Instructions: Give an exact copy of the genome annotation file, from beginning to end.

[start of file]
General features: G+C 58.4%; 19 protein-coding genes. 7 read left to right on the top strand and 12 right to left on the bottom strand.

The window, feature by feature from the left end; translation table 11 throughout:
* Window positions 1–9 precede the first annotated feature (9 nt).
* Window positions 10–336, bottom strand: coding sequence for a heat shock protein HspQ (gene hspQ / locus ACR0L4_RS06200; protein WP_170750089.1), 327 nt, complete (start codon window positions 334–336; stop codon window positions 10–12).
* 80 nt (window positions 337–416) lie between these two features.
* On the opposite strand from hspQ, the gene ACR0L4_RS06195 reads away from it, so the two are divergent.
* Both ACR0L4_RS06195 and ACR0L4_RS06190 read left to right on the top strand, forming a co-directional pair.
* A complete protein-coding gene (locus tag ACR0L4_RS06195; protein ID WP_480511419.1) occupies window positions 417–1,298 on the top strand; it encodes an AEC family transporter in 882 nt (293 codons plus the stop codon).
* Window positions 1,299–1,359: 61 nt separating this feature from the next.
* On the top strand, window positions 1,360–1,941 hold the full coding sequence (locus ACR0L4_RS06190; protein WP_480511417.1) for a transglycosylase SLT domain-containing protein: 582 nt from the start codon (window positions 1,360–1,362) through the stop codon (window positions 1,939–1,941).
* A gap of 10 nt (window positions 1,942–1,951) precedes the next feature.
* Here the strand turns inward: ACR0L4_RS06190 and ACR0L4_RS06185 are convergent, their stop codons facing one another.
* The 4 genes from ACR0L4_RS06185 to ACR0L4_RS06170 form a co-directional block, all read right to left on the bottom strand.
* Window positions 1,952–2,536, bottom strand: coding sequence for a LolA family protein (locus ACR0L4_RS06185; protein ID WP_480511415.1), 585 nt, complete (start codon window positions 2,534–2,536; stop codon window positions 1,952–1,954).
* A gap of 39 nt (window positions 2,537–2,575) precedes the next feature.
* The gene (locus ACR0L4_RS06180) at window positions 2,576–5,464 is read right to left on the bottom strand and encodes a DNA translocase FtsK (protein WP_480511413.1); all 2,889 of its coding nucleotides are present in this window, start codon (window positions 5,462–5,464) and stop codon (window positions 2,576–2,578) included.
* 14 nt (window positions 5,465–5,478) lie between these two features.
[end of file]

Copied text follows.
General features: G+C 58.4%; 19 protein-coding genes. 7 read left to right on the top strand and 12 right to left on the bottom strand.

The window, feature by feature from the left end; translation table 11 throughout:
* Window positions 1–9 precede the first annotated feature (9 nt).
* Window positions 10–336, bottom strand: coding sequence for a heat shock protein HspQ (gene hspQ / locus ACR0L4_RS06200; protein WP_170750089.1), 327 nt, complete (start codon window positions 334–336; stop codon window positions 10–12).
* 80 nt (window positions 337–416) lie between these two features.
* On the opposite strand from hspQ, the gene ACR0L4_RS06195 reads away from it, so the two are divergent.
* Both ACR0L4_RS06195 and ACR0L4_RS06190 read left to right on the top strand, forming a co-directional pair.
* A complete protein-coding gene (locus tag ACR0L4_RS06195; protein ID WP_480511419.1) occupies window positions 417–1,298 on the top strand; it encodes an AEC family transporter in 882 nt (293 codons plus the stop codon).
* Window positions 1,299–1,359: 61 nt separating this feature from the next.
* On the top strand, window positions 1,360–1,941 hold the full coding sequence (locus ACR0L4_RS06190; protein WP_480511417.1) for a transglycosylase SLT domain-containing protein: 582 nt from the start codon (window positions 1,360–1,362) through the stop codon (window positions 1,939–1,941).
* A gap of 10 nt (window positions 1,942–1,951) precedes the next feature.
* Here the strand turns inward: ACR0L4_RS06190 and ACR0L4_RS06185 are convergent, their stop codons facing one another.
* The 4 genes from ACR0L4_RS06185 to ACR0L4_RS06170 form a co-directional block, all read right to left on the bottom strand.
* Window positions 1,952–2,536, bottom strand: coding sequence for a LolA family protein (locus ACR0L4_RS06185; protein ID WP_480511415.1), 585 nt, complete (start codon window positions 2,534–2,536; stop codon window positions 1,952–1,954).
* A gap of 39 nt (window positions 2,537–2,575) precedes the next feature.
* The gene (locus ACR0L4_RS06180) at window positions 2,576–5,464 is read right to left on the bottom strand and encodes a DNA translocase FtsK (protein WP_480511413.1); all 2,889 of its coding nucleotides are present in this window, start codon (window positions 5,462–5,464) and stop codon (window positions 2,576–2,578) included.
* 14 nt (window positions 5,465–5,478) lie between these two features.